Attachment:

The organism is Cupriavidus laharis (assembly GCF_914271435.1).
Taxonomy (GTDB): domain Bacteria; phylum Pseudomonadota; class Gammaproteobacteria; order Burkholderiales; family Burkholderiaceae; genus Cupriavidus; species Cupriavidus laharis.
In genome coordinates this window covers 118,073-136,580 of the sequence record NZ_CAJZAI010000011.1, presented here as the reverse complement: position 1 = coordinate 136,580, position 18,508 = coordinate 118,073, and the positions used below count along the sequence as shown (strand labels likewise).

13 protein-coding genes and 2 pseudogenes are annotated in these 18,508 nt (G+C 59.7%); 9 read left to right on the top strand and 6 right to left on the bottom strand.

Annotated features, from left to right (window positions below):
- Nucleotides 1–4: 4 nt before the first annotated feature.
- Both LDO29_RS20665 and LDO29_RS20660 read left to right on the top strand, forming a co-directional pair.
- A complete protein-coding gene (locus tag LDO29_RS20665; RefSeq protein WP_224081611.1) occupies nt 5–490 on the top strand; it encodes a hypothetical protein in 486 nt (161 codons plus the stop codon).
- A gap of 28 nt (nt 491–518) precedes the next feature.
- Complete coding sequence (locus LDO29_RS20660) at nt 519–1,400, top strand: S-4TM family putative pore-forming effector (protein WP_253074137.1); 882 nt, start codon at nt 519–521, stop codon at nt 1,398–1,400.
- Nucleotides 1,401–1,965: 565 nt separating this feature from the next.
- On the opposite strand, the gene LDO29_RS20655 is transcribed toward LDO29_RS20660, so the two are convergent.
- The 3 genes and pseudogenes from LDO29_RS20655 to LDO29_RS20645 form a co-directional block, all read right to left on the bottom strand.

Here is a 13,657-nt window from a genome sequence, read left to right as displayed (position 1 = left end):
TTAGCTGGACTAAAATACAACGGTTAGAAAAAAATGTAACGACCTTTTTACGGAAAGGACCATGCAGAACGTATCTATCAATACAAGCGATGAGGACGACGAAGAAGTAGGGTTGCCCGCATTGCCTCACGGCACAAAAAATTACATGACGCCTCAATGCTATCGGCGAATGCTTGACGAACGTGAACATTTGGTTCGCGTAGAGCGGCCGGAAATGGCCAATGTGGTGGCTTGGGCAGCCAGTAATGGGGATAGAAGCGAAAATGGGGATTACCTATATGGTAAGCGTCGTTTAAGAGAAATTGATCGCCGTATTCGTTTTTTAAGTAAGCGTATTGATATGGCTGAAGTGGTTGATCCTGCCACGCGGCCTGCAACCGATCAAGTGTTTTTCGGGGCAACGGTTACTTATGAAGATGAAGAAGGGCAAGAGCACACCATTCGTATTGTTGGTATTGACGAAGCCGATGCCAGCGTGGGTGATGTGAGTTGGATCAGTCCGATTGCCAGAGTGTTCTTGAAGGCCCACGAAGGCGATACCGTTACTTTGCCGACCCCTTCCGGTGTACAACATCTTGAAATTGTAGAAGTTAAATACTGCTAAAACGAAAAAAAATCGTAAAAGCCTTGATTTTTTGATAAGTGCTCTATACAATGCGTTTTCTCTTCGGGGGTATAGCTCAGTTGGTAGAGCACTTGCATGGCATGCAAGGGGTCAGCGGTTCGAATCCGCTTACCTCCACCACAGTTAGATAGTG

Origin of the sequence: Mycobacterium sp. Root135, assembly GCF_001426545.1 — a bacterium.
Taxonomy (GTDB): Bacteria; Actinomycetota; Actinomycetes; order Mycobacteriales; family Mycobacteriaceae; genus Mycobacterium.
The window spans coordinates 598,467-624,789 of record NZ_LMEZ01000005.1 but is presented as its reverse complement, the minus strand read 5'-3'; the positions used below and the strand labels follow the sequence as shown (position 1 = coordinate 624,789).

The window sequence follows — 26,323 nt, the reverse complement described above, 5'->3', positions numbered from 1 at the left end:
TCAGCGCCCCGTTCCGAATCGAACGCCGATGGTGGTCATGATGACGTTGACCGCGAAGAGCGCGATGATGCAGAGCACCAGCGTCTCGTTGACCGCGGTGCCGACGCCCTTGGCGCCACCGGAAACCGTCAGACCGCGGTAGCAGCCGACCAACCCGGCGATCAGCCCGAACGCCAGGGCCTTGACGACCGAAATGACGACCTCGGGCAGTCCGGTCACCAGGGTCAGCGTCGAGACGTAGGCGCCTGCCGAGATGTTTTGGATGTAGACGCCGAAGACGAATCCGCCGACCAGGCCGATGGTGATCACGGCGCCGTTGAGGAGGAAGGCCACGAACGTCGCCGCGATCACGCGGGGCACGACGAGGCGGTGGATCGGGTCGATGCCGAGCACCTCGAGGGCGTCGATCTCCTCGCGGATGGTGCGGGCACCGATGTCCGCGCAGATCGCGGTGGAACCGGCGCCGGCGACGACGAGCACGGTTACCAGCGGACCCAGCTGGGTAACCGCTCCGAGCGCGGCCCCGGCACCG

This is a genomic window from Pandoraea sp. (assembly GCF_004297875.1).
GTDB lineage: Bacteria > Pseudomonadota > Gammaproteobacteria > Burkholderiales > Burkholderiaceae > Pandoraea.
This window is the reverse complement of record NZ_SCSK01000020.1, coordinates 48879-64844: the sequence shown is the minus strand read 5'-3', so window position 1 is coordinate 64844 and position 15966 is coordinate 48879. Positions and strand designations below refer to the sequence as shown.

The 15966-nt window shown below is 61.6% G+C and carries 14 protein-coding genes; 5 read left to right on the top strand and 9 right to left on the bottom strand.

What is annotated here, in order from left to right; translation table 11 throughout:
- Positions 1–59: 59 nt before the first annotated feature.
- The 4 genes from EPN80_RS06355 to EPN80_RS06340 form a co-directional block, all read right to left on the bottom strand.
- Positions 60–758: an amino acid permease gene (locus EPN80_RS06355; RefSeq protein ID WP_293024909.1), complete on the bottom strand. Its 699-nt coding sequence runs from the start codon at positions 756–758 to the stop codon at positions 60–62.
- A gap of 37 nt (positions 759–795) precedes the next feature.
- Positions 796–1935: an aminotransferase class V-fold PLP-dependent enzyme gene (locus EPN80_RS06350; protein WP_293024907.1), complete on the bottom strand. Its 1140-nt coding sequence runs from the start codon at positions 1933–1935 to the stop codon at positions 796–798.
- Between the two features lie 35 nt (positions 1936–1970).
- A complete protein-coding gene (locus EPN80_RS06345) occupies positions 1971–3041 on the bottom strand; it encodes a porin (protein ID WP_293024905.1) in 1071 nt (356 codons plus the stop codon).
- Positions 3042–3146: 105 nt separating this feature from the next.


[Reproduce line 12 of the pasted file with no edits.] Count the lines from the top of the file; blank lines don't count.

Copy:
- On the opposite strand, the gene LDO29_RS20655 is transcribed toward LDO29_RS20660, so the two are convergent.